U.S. editorial excerpts -2-
(Japan Economic Newswire Via Acquire Media NewsEdge) NEW YORK, March 8 -- (Kyodo) _ Selected editorial excerpts from the U.S. press:
BUSTED FOR BROWSING (The Wall Street Journal, New York)
Remember when the "browser wars" were going to decide who ran the world No Well, the European Commission does, and we guess it's still mad about it. Witness the 561 million euros ($732 million) fine it levied against Microsoft Wednesday.
According to the Commission, Microsoft broke a promise to offer Windows users a choice of Web browsers. The Commission claims that some 15 million European consumers were thus denied the opportunity to pick Chrome or Safari or Firefox instead of Internet Explorer.
But IRL, or In Real Life as they say on the Internet, Explorer is already in third place in market share in Europe, and falling -- see the nearby chart. Millions -- maybe more than 15 million -- are making a choice, whether or not the Commission realizes it or Microsoft likes it.
The rise of Firefox, Chrome and others goes to the heart of the Commission's original legal theory. And rips it out. That theory held that Windows users were too beset by inertia (not to say lazy, or clueless) to download a different browser if users weren't offered a "choice screen" -- which would prompt them either to use Internet Explorer or download something else.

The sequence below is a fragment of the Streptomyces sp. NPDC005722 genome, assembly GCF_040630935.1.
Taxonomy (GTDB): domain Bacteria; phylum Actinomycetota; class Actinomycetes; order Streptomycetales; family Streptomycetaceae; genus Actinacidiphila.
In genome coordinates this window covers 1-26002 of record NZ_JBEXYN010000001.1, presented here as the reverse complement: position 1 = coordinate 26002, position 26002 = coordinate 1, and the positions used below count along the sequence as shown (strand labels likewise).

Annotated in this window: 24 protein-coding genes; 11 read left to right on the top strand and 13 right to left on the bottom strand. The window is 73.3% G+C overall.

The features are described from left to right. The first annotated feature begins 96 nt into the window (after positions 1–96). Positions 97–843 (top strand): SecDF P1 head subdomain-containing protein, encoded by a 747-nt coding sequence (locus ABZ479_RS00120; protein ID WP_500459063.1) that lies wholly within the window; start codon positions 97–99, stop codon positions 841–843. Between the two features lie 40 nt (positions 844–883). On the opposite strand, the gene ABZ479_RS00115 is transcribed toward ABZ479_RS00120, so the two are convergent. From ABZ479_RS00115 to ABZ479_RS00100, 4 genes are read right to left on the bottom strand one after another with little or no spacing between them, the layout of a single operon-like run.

A decade ago, when Internet Explorer's share of the browser market topped 90 percent, the facts at least allowed for such a dim view of Windows users. But with Explorer bumping along at 24 percent market share, according to StatCounter, only a bureaucrat could pretend that Microsoft is somehow holding Windows users hostage to its bundled browser.
Europe's Competition Commissioner Joaquin Almunia nonetheless called Microsoft's omission of a "choice screen" in some versions of Windows "a very serious infringement that must be sanctioned accordingly" in order to preserve the integrity of the EU's antitrust enforcement.
No doubt Microsoft has learned its lesson, to the tune of nearly three-quarters of a billion dollars. But since the Commission first started investigating the software giant, one theory of the market after another has fallen by the wayside. Remember when Windows Media Player was going to lead to Total World Domination Yet the Commission has learned nothing. If only there were a way to fine regulators who propagate and enforce bad ideas. (March 8)
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